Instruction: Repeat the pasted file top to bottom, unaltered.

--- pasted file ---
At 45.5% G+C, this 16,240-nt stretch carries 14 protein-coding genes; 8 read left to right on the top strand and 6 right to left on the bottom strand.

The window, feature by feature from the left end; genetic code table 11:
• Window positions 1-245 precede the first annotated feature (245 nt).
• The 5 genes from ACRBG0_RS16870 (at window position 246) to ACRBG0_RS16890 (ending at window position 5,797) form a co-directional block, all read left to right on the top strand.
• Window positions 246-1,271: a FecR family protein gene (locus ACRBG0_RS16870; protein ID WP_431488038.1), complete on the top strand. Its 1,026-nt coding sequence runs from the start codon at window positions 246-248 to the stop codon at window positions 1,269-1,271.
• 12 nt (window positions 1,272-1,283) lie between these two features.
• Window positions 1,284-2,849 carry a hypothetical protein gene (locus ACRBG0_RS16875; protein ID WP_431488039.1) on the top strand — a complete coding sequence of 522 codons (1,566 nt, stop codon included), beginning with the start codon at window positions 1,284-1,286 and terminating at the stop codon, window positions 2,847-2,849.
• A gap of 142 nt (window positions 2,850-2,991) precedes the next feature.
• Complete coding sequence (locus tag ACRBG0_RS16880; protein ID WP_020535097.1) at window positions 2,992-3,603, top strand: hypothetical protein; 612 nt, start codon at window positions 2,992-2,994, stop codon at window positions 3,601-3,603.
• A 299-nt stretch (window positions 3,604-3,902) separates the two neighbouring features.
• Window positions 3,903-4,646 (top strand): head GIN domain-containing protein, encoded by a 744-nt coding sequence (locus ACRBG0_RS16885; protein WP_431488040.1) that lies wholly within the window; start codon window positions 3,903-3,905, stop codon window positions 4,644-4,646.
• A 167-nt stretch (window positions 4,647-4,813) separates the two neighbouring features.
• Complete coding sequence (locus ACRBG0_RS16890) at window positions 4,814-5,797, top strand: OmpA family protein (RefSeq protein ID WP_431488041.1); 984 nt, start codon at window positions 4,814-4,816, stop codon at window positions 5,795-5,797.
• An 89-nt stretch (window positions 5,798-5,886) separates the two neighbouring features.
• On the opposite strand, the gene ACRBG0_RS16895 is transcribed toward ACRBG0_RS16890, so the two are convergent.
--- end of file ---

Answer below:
At 45.5% G+C, this 16,240-nt stretch carries 14 protein-coding genes; 8 read left to right on the top strand and 6 right to left on the bottom strand.

The window, feature by feature from the left end; genetic code table 11:
• Window positions 1-245 precede the first annotated feature (245 nt).
• The 5 genes from ACRBG0_RS16870 (at window position 246) to ACRBG0_RS16890 (ending at window position 5,797) form a co-directional block, all read left to right on the top strand.
• Window positions 246-1,271: a FecR family protein gene (locus ACRBG0_RS16870; protein ID WP_431488038.1), complete on the top strand. Its 1,026-nt coding sequence runs from the start codon at window positions 246-248 to the stop codon at window positions 1,269-1,271.
• 12 nt (window positions 1,272-1,283) lie between these two features.
• Window positions 1,284-2,849 carry a hypothetical protein gene (locus ACRBG0_RS16875; protein ID WP_431488039.1) on the top strand — a complete coding sequence of 522 codons (1,566 nt, stop codon included), beginning with the start codon at window positions 1,284-1,286 and terminating at the stop codon, window positions 2,847-2,849.
• A gap of 142 nt (window positions 2,850-2,991) precedes the next feature.
• Complete coding sequence (locus tag ACRBG0_RS16880; protein ID WP_020535097.1) at window positions 2,992-3,603, top strand: hypothetical protein; 612 nt, start codon at window positions 2,992-2,994, stop codon at window positions 3,601-3,603.
• A 299-nt stretch (window positions 3,604-3,902) separates the two neighbouring features.
• Window positions 3,903-4,646 (top strand): head GIN domain-containing protein, encoded by a 744-nt coding sequence (locus ACRBG0_RS16885; protein WP_431488040.1) that lies wholly within the window; start codon window positions 3,903-3,905, stop codon window positions 4,644-4,646.
• A 167-nt stretch (window positions 4,647-4,813) separates the two neighbouring features.
• Complete coding sequence (locus ACRBG0_RS16890) at window positions 4,814-5,797, top strand: OmpA family protein (RefSeq protein ID WP_431488041.1); 984 nt, start codon at window positions 4,814-4,816, stop codon at window positions 5,795-5,797.
• An 89-nt stretch (window positions 5,798-5,886) separates the two neighbouring features.
• On the opposite strand, the gene ACRBG0_RS16895 is transcribed toward ACRBG0_RS16890, so the two are convergent.